Licensing Cars and Drivers

Americans Adopt the Auto

Licensing Cars and Drivers

As the number of motor vehicles reached tens of thousands, state and local governments assumed a new power: authorizing vehicles and drivers. In 1901, New York became the first state to register automobiles; by 1918 all states required license plates. States were slower to require licenses for drivers. Only 39 states issued them by 1935 and few required a test, despite widespread concern about incompetent drivers. Early motorists were taught to drive by automobile salesmen, family and friends, or organizations like the YMCA. By the 1930s, many high schools offered driver education.

Drivers' license, Indiana, 1925

Automobile registration certificates, Michigan, 1905

"Drivers' license, New York, 1926"

Automobile registration certificates, New Hampshire, 1931

"License plate with house numerals, Washington, D.C. "

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In the early 1900s, many states issued vehicle license numbers but not license tags. Vehicle owners made their own tags, often using house numerals and leather.

Massachusetts License Plate, 1910

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Kansas License Plate, 1924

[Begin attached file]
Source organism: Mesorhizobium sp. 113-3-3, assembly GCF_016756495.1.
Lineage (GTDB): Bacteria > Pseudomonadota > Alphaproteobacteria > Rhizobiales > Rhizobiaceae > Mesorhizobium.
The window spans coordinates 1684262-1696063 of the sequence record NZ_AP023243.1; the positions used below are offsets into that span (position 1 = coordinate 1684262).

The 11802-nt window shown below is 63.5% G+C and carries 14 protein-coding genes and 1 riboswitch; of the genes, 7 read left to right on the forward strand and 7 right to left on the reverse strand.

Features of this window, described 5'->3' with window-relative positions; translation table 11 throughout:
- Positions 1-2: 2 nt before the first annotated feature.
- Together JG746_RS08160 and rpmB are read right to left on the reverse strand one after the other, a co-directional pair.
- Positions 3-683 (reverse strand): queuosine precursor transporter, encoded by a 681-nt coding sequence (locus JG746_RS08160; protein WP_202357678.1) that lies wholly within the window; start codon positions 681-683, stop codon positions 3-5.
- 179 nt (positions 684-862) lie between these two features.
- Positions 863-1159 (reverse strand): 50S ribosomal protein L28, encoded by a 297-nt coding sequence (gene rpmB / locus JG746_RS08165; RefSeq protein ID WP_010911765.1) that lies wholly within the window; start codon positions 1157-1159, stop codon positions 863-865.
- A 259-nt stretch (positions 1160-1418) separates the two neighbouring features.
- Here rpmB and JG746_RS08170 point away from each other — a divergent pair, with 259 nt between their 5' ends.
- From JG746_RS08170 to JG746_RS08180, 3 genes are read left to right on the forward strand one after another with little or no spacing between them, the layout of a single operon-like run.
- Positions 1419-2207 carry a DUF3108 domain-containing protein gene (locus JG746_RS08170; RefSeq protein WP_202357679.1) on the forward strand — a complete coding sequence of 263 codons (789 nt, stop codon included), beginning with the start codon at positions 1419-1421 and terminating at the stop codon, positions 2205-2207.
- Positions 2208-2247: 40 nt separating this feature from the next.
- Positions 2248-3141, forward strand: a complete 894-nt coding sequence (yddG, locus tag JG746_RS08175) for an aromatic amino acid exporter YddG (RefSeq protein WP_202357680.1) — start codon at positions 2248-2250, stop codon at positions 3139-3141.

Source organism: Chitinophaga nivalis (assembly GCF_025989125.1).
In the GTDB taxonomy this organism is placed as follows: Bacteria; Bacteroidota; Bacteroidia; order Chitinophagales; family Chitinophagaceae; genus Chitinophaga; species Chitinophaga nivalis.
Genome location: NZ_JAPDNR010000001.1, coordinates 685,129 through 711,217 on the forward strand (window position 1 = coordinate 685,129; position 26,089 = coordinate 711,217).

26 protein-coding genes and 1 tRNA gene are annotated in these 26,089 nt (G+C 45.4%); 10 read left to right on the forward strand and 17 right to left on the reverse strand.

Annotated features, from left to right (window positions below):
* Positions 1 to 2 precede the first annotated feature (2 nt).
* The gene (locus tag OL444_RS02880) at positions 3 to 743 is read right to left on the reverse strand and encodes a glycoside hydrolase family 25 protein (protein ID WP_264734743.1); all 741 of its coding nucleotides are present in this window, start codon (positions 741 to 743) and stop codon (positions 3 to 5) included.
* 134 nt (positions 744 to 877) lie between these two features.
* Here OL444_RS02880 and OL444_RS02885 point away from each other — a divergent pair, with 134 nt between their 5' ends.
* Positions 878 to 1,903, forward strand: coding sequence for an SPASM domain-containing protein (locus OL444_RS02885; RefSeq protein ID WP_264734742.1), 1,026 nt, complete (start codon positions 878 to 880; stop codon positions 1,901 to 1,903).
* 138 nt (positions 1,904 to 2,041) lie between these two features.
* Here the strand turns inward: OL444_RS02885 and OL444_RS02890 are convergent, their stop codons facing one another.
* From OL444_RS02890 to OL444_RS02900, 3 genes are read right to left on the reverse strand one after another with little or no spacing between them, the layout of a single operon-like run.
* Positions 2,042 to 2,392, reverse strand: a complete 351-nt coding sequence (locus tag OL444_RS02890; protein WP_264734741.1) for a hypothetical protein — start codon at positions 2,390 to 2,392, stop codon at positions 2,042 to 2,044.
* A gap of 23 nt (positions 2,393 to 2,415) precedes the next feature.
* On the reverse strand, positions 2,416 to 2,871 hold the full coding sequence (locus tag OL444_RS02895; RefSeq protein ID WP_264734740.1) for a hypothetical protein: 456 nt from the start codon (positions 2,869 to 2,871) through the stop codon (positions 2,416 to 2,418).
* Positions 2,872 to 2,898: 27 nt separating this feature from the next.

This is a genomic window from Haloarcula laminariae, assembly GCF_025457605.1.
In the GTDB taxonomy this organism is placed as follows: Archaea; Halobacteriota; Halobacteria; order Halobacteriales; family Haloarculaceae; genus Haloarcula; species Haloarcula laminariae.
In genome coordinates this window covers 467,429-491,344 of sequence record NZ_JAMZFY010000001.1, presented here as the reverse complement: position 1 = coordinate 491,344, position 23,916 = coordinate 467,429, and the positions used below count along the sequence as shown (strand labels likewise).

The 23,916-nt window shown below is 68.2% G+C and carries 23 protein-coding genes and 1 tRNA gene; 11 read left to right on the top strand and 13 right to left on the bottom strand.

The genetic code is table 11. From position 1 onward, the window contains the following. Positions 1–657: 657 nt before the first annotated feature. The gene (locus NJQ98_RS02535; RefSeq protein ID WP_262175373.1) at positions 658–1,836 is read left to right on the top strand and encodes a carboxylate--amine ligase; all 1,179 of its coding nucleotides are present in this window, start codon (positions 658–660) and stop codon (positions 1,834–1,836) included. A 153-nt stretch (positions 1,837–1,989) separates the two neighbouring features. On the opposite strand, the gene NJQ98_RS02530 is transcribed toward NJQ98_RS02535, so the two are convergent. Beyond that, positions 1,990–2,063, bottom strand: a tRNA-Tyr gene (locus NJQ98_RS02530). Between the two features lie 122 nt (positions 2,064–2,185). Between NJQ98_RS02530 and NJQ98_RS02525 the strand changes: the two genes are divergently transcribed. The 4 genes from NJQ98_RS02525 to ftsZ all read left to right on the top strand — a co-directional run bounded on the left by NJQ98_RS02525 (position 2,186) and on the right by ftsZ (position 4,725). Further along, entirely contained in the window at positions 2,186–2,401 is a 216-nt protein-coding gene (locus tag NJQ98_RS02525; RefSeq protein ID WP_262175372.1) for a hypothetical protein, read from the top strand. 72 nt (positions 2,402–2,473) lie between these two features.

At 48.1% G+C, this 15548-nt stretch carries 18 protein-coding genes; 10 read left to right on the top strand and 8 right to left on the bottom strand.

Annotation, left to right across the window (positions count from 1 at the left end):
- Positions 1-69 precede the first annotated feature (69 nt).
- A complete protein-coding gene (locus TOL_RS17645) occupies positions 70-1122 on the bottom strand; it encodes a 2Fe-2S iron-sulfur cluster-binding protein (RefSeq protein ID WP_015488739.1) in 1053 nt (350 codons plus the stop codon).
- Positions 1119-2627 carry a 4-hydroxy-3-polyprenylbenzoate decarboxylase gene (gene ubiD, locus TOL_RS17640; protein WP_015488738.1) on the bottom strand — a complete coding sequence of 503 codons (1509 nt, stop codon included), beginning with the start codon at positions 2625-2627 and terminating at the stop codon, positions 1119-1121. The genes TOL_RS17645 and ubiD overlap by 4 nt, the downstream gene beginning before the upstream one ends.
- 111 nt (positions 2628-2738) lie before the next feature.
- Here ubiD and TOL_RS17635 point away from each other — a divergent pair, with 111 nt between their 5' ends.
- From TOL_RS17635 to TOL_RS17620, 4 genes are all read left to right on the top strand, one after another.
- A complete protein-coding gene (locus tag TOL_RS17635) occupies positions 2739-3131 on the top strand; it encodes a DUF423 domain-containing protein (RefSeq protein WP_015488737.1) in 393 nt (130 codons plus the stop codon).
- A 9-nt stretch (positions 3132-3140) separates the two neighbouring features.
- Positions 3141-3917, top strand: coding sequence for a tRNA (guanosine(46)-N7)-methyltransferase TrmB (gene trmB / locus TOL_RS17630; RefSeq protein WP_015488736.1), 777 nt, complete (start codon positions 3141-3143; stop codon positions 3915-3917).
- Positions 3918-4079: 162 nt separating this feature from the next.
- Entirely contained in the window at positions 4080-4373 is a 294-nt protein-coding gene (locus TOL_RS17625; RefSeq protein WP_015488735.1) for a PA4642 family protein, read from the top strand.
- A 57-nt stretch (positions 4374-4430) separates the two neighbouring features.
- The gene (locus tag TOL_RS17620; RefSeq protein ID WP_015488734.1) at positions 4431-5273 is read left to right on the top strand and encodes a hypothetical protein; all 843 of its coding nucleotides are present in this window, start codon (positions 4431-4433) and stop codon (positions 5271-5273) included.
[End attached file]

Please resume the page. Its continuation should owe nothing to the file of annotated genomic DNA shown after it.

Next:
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California License Plate, 1934

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By the late 1910s license plates were made from porcelain enamel on steel, and then from stamped steel. Sizes varied until 1956, when a standard size was adopted nationwide.

Garrett Morgan traffic signal patent, 1923

Lent by Sandra Morgan

Garrett Morgan, an African American inventor, demonstrated this manually operated illuminated traffic signal in Cleveland, Ohio. In addition to “Stop” and “Go,” it had a signal that stopped traffic in all directions, providing a safe interval for pedestrians.

Traffic Tower, New York, 1920s

In the 1920s, traffic towers enabled police officers to see above trucks, trolleys, and heavy traffic as they operated signals. This tower stood at Fifth Avenue and 42nd Street in New York City.

Coping with Traffic

By the 1920s, congestion, accidents, and parking problems clogged city streets. Cities imposed speed limits, installed traffic signals, and tried one-way streets, parking restrictions, and parking meters to keep vehicles moving.

More traffic also meant more traffic laws. William P. Eno, a crusader for better traffic management, composed “Rules of the Road” and other traffic guides, which became the basis for many cities’ traffic laws. Traffic management, road maintenance, expanded police departments, and new construction ate up large segments of municipal budgets, and cities looked for new sources of revenue to cope with the presence of motor vehicles.